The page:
You state (17 Dec 14 05.31)that Britain had an army of 2.6 million in 1916 all of them volunteers.

I understood that conscription was introduced in January 1916 for single men aged between 18 and 41. Again I understand that this was extended to cover married men in May 1916 and that over the whole period of the war slightly more men were conscripted than had volunteered (2.77 million conscripts as opposed to 2.67 million volunteers)

One other matter. The argument regarding Haig will run and run, there will never be a consensus of opinion regarding his abilities but Guest yesterday mentioned that at the first Battle of Ypres Haigs 1 Corps were reduced from 18,000 to 3,000 over the course of the action (about a month). This indicates that 5/6ths of his force were killed or wounded slightly over 83%.

It is figures like this which makes people question his ability. You said we won that battle. Thank God we didn't lose.


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Subject: RE: WWI, was No-Man's Land
From: Jim Carroll
Date: 17 Dec 14 - 07:36 AM

"Come on then Jim give us substantive evidence of what you say there ever happening"
You've had the events noted in a glossary of war terms, you have been shown how common knowledge it was - that's your evidence - disprove it.
"And all this because some ex-Docker came out this crap to you telling you things he thought you wanted to hear"
Lying veterans again - it really puts you pair in the gutter where you belong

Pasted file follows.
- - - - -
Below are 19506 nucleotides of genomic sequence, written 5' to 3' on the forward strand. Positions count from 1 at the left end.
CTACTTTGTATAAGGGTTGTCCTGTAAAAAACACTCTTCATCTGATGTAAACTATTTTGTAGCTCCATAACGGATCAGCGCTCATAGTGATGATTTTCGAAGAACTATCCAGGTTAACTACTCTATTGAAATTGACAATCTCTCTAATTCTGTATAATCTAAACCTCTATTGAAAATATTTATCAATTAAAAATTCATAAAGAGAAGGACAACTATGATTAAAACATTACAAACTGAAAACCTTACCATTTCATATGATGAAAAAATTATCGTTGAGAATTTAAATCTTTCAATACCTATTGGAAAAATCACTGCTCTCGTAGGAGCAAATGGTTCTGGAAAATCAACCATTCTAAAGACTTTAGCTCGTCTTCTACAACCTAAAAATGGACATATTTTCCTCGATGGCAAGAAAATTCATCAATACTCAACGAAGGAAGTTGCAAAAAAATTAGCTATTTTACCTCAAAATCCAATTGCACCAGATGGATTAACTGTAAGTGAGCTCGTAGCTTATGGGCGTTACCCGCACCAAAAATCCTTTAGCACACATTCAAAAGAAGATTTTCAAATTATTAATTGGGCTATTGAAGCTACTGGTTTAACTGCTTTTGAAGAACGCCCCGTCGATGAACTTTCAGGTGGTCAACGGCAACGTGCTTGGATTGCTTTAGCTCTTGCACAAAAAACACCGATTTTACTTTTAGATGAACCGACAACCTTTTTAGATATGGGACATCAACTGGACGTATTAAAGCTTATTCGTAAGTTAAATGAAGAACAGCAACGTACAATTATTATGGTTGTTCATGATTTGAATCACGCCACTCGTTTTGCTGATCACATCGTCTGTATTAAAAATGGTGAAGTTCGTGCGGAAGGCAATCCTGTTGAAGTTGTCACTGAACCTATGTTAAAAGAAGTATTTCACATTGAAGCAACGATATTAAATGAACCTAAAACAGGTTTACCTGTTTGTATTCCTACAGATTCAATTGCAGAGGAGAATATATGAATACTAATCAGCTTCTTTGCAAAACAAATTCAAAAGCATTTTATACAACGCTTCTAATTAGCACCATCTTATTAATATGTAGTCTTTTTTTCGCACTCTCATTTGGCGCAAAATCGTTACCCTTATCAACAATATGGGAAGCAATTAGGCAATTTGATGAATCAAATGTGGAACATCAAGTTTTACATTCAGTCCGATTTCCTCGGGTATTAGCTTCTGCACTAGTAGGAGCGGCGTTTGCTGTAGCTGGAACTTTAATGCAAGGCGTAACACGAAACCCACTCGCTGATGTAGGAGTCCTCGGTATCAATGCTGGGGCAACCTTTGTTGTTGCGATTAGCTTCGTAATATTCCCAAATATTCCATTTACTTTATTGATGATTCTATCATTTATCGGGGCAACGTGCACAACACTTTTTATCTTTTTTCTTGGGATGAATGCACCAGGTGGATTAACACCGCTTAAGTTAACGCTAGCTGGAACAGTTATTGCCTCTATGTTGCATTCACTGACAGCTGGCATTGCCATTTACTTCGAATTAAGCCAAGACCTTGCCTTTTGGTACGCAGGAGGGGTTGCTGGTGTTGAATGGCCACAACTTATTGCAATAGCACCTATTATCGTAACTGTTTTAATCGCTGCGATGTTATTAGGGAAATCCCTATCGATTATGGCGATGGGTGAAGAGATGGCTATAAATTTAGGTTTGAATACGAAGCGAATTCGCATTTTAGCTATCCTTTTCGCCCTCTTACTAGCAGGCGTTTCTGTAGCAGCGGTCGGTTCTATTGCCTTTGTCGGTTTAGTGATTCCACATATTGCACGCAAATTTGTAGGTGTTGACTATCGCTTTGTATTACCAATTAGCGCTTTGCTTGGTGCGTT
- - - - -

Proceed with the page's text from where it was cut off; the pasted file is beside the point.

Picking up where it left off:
Jim Carroll


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Subject: RE: WWI, was No-Man's Land
From: Jim Carroll
Date: 17 Dec 14 - 07:31 AM

I am not a Scientist
I am Not an expert
I am not a stamp collector
I have all the answers
Think there were a couple more when Keith made his self-evident statement
Jim Carroll


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Subject: RE: WWI, was No-Man's Land
From: Teribus
Date: 17 Dec 14 - 07:10 AM

There have been four of them?

The first one I saw was originated by Ebbie which was the Scientists one, then the one started by Keith, then one about Stamp Collectors.


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Subject: RE: WWI, was No-Man's Land
From: Teribus
Date: 17 Dec 14 - 07:08 AM

"Show us that it wasn't a war of attrition, with men being forced over the top at gunpoint and battle police there to execute them if they were too slow or decided not to go."